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Howard took Bogues under his wings, mentoring and training him on the fundamentals of basketball and most importantly, how to dribble and shoot over tall players and how to be “a pesk on defense.”

Soon enough, Bogues was making his reputation on the court, especially in stealing the ball, and the kids nicknamed him ‘Muggsy’ because he was ‘mugging everyone’.

He attended Dunbar High School, which under Coach Bob Wade reached national prominence, and in Bogues’ senior year (1983) was ranked No. 1 in the country by USAToday.

The petite hoopster was part of a highly talented 4-man unit that included David Wingate, Reggie Williams, and Reggie Lewis- all future NBA players.

The team went 29-0 during his junior year and 31-0 in his final year. Bogues credits Wade for building the team’s chemistry and setting everything in motion.

“He made sure we checked our egos at the door,” he says of his former high school coach. After 10 years at Dunbar, Wade went on to lead the men’s squad at the University of Maryland.

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At Wake Forest, Bogues started in his sophomore year and graduated as the Atlantic Coast Conference leader in steals and assists. In his senior year, he averaged 9.5 apg and 2.4 spg.

His most memorable college game was against North Carolina State in February of 1985 when he took on another jumping jack prodigy, 5’7 Spud Webb.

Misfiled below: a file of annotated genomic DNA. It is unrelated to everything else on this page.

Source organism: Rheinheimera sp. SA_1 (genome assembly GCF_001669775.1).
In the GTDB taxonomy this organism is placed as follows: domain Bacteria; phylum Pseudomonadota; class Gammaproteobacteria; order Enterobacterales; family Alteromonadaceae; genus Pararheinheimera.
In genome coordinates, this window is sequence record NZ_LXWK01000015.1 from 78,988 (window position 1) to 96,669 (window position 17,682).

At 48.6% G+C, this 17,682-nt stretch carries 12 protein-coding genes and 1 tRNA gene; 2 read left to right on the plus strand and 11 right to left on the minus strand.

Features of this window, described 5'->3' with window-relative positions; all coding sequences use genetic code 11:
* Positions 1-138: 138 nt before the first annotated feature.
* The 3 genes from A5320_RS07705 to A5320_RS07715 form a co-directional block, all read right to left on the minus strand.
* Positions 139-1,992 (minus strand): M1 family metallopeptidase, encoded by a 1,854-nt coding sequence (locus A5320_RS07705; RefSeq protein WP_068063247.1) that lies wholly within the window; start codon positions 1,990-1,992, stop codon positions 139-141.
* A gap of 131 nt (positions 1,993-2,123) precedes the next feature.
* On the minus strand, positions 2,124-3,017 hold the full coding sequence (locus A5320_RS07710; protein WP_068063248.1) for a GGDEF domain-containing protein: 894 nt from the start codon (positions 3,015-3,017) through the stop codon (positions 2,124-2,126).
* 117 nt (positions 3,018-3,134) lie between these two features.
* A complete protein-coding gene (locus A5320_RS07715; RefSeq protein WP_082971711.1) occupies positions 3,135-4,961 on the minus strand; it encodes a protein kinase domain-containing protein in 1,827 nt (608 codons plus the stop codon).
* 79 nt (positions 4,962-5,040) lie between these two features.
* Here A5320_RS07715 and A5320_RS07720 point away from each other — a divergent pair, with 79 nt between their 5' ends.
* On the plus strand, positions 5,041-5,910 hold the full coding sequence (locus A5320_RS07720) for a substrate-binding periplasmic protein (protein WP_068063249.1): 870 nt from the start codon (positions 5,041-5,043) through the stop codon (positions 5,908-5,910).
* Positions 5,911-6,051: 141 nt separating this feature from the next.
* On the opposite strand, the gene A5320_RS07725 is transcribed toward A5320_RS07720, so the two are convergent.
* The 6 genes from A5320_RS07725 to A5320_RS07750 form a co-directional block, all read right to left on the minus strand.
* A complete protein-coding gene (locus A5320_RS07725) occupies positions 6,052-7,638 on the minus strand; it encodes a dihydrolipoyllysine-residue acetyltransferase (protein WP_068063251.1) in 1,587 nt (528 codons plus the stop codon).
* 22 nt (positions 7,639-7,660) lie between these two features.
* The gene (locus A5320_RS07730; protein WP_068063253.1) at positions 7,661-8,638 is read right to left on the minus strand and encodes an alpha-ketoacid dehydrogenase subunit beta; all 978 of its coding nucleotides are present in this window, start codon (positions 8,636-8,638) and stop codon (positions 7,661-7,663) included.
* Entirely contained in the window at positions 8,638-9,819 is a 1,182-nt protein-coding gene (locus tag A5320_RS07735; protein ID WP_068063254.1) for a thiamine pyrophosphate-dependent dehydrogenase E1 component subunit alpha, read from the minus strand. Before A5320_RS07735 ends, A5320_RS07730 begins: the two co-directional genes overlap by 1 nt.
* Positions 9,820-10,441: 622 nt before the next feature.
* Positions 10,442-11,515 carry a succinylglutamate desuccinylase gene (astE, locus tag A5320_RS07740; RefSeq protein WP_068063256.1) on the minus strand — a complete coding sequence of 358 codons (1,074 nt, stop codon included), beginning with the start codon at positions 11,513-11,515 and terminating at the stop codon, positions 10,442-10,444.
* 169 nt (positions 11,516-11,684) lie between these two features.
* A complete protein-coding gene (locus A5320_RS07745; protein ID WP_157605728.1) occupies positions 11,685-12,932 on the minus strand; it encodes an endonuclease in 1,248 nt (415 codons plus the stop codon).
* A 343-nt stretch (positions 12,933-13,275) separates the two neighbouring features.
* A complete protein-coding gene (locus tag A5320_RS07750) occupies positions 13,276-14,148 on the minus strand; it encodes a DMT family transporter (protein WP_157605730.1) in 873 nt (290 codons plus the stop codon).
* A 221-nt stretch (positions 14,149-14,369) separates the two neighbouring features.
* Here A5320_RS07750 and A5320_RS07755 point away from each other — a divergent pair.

Broadcast live on national TV, it was the little men’s showdown among the giants and Bogues proved to be the bigger of the two. He scored a career-high of 20 points and handed out 11 assists.

With the small guys dominating the match, Al McGuire, who was calling the game on air, referred to the excitement on the floor as one of the best he had ever witnessed.

Bogues’ most cherished memory in his basketball career was hearing his name called out at the 1987 NBA draft. He explains, “Small guys don’t get the opportunity to shake hands with the Commissioner, so having that opportunity was always a surreal moment for me.”

At the time of his draft, Bogues was 16½ inches shorter than the average NBA player. He spent his rookie year with Washington Bullets (precursors to the Wizards) and despite starting in only 14 games, he led the franchise in both assists and steals.

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The Bullets paired him with Manute Bol, a 7’7 Sudanese import who resembled a gangly mythical creature playing an earthling’s game.